And for one local donut shop it means hours of non-stop work to ensure locals can indulge for Fat Tuesday.
"People come in, and even if there is a line, they're happy, they're laughing," says Fred Krumple. "They're carrying on with each other just joking around. They don't mind the wait when we have one and we are just glad to be apart of it."
Folks were able to choose from all sorts of fastnachts including chocolate, glazed and cinnamon. Workers plan to smash, fry and powder the dough around the clock to serve the treats to the local community.
"It's square cut, with two slits, it's the authentic fastnacht cut that the Pennsylvania Dutch came up with. It's larger than a regular donut and we tweaked the spices to make it a little different," says Krumple.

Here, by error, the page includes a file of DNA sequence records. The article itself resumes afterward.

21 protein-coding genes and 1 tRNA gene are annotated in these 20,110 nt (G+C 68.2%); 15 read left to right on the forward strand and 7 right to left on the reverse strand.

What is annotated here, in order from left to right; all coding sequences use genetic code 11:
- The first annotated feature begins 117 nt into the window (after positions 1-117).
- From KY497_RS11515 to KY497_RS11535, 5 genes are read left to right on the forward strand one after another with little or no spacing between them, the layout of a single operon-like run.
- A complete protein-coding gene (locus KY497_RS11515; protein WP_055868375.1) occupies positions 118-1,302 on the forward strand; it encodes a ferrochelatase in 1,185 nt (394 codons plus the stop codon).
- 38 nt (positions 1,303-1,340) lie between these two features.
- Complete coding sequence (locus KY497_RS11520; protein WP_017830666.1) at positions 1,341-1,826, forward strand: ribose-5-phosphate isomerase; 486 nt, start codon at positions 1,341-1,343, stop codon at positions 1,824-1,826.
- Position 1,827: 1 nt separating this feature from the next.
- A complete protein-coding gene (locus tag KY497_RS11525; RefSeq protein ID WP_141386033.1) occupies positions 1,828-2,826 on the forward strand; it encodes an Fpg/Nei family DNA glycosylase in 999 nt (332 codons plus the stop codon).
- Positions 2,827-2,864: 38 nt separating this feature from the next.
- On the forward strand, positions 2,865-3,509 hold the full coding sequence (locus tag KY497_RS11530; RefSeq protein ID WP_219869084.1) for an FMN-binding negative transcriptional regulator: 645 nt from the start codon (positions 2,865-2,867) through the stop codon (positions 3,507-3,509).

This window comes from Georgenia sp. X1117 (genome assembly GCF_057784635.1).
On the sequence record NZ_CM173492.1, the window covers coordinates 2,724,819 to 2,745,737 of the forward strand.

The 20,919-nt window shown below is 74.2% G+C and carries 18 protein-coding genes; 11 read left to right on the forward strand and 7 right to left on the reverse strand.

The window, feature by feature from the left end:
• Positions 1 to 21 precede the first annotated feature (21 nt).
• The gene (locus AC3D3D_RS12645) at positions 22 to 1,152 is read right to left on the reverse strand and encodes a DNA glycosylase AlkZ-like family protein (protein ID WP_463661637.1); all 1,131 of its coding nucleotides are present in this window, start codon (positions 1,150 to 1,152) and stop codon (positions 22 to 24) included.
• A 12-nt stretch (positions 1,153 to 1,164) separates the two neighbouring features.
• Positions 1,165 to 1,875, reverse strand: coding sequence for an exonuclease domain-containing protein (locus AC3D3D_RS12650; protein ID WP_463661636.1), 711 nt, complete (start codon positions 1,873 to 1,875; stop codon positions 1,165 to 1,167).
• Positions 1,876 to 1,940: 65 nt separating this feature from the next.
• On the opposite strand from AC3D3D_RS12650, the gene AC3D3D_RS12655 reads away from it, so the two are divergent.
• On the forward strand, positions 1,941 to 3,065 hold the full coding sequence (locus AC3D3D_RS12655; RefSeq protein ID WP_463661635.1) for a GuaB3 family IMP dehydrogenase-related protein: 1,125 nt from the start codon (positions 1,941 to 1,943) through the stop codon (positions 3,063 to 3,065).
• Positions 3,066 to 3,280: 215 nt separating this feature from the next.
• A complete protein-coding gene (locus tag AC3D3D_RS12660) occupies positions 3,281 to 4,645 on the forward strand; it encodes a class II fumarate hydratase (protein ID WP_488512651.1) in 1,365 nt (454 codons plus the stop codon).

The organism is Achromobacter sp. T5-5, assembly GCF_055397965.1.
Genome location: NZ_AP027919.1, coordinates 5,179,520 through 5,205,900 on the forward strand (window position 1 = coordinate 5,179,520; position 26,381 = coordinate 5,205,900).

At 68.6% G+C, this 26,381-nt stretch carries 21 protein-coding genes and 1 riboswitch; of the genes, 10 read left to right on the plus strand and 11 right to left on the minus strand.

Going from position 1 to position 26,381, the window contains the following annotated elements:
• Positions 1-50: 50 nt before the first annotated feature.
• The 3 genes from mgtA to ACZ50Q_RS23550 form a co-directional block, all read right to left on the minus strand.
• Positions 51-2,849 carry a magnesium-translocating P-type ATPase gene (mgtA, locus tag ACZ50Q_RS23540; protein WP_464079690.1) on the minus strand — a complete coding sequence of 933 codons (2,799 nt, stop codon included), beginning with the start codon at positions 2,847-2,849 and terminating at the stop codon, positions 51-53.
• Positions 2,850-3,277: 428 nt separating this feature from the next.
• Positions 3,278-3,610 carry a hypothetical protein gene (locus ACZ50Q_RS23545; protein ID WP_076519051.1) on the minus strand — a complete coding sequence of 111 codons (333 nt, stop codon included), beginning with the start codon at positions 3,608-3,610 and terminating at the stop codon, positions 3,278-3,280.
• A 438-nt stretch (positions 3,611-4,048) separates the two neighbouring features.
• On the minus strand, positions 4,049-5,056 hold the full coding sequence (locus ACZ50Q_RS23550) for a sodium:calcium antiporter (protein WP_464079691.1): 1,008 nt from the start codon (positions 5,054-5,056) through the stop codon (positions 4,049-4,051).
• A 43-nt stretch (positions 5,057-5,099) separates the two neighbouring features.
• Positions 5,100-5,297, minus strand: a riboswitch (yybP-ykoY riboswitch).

Even though the hours are long, Krumple says it's well worth it to see the smiles on their customer's faces.
"They're just extremely happy to get them. Sometimes, they will grab one, take a bite out of it, you can see the happiness on their face," says Krumple. "That is part of our enjoyment, being able to make people happy."
A Dutch-Pennsylvania tradition that's becoming a Washington County tradition as well, with more than 75 years and going strong.